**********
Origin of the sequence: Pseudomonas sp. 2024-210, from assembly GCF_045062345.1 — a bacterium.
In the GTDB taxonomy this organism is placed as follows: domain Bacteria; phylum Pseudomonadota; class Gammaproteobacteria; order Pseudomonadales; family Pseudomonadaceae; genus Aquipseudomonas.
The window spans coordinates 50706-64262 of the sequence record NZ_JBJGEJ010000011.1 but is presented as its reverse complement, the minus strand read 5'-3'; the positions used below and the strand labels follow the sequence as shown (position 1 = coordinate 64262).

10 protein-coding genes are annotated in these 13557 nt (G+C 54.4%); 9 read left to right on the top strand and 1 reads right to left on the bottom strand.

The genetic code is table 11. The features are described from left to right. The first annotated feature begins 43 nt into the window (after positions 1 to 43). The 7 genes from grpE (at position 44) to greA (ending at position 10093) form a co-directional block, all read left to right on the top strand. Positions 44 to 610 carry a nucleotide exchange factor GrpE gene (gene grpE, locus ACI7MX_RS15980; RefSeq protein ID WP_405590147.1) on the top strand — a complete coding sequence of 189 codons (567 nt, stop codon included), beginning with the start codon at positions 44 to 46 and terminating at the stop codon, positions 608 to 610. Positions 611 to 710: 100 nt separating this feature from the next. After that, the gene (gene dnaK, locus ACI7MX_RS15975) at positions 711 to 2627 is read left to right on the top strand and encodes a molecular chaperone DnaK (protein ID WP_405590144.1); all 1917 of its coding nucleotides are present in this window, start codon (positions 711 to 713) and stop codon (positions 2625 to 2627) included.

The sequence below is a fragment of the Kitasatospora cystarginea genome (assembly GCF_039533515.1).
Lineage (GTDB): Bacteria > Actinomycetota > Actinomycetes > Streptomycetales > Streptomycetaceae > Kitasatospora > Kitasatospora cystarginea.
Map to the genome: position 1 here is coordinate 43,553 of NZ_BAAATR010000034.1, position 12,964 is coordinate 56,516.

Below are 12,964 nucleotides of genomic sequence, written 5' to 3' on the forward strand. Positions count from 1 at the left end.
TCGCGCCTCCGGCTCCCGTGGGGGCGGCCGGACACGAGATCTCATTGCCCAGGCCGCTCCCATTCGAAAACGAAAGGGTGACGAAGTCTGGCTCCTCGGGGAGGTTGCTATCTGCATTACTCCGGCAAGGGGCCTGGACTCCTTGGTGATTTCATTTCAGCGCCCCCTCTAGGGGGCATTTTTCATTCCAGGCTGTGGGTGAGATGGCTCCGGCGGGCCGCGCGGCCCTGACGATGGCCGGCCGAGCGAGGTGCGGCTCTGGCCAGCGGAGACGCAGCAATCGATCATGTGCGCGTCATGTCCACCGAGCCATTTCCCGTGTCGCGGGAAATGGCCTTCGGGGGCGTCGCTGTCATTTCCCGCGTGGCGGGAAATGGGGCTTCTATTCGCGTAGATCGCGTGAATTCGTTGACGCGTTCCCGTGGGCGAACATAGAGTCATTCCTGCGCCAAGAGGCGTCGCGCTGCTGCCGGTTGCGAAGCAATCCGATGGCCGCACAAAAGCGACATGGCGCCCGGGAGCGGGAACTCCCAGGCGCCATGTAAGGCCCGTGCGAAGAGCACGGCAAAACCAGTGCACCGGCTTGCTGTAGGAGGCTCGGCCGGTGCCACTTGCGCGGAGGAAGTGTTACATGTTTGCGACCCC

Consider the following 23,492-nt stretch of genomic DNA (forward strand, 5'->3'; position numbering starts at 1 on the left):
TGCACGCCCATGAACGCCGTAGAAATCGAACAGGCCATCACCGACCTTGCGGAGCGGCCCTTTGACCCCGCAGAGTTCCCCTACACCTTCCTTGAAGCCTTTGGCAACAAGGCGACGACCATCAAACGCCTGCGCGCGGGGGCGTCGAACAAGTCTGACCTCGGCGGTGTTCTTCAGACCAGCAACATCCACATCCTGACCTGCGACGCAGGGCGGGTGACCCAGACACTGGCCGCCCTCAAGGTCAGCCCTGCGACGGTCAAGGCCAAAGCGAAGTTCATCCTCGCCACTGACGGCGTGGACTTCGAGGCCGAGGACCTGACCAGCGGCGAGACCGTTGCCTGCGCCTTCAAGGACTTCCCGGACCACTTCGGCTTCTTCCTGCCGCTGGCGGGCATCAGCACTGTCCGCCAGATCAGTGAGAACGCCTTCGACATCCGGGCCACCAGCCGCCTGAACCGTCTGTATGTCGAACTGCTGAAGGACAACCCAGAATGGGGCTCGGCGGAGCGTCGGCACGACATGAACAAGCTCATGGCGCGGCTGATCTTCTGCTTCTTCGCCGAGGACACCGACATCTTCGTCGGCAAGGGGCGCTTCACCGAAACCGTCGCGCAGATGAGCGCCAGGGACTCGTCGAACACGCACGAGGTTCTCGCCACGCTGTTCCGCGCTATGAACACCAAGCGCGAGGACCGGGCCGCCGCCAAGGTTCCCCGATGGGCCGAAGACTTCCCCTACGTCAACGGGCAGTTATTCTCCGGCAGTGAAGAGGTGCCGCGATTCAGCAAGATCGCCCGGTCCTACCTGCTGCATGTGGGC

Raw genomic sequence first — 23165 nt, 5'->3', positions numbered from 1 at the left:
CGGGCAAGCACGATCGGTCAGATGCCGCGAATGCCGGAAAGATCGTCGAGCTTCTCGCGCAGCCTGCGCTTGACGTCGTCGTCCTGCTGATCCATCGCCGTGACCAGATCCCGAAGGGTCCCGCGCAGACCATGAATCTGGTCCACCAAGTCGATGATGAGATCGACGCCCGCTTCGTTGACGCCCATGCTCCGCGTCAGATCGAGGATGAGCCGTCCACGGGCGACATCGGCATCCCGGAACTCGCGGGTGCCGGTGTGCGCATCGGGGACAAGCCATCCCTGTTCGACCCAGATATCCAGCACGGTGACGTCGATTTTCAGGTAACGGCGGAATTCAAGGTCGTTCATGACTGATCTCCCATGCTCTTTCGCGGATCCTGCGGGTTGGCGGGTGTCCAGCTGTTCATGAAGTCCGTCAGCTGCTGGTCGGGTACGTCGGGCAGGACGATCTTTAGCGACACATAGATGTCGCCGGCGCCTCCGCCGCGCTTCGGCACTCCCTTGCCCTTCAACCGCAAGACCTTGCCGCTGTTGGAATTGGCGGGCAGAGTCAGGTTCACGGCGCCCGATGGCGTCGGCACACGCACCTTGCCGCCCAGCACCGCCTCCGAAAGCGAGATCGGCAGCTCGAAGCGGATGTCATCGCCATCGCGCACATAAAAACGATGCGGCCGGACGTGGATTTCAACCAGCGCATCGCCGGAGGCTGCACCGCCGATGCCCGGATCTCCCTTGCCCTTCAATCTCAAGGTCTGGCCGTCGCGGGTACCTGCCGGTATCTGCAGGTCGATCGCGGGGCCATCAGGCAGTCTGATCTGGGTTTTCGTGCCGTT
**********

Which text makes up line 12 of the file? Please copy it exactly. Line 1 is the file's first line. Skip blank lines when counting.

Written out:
TGCACGCCCATGAACGCCGTAGAAATCGAACAGGCCATCACCGACCTTGCGGAGCGGCCCTTTGACCCCGCAGAGTTCCCCTACACCTTCCTTGAAGCCTTTGGCAACAAGGCGACGACCATCAAACGCCTGCGCGCGGGGGCGTCGAACAAGTCTGACCTCGGCGGTGTTCTTCAGACCAGCAACATCCACATCCTGACCTGCGACGCAGGGCGGGTGACCCAGACACTGGCCGCCCTCAAGGTCAGCCCTGCGACGGTCAAGGCCAAAGCGAAGTTCATCCTCGCCACTGACGGCGTGGACTTCGAGGCCGAGGACCTGACCAGCGGCGAGACCGTTGCCTGCGCCTTCAAGGACTTCCCGGACCACTTCGGCTTCTTCCTGCCGCTGGCGGGCATCAGCACTGTCCGCCAGATCAGTGAGAACGCCTTCGACATCCGGGCCACCAGCCGCCTGAACCGTCTGTATGTCGAACTGCTGAAGGACAACCCAGAATGGGGCTCGGCGGAGCGTCGGCACGACATGAACAAGCTCATGGCGCGGCTGATCTTCTGCTTCTTCGCCGAGGACACCGACATCTTCGTCGGCAAGGGGCGCTTCACCGAAACCGTCGCGCAGATGAGCGCCAGGGACTCGTCGAACACGCACGAGGTTCTCGCCACGCTGTTCCGCGCTATGAACACCAAGCGCGAGGACCGGGCCGCCGCCAAGGTTCCCCGATGGGCCGAAGACTTCCCCTACGTCAACGGGCAGTTATTCTCCGGCAGTGAAGAGGTGCCGCGATTCAGCAAGATCGCCCGGTCCTACCTGCTGCATGTGGGC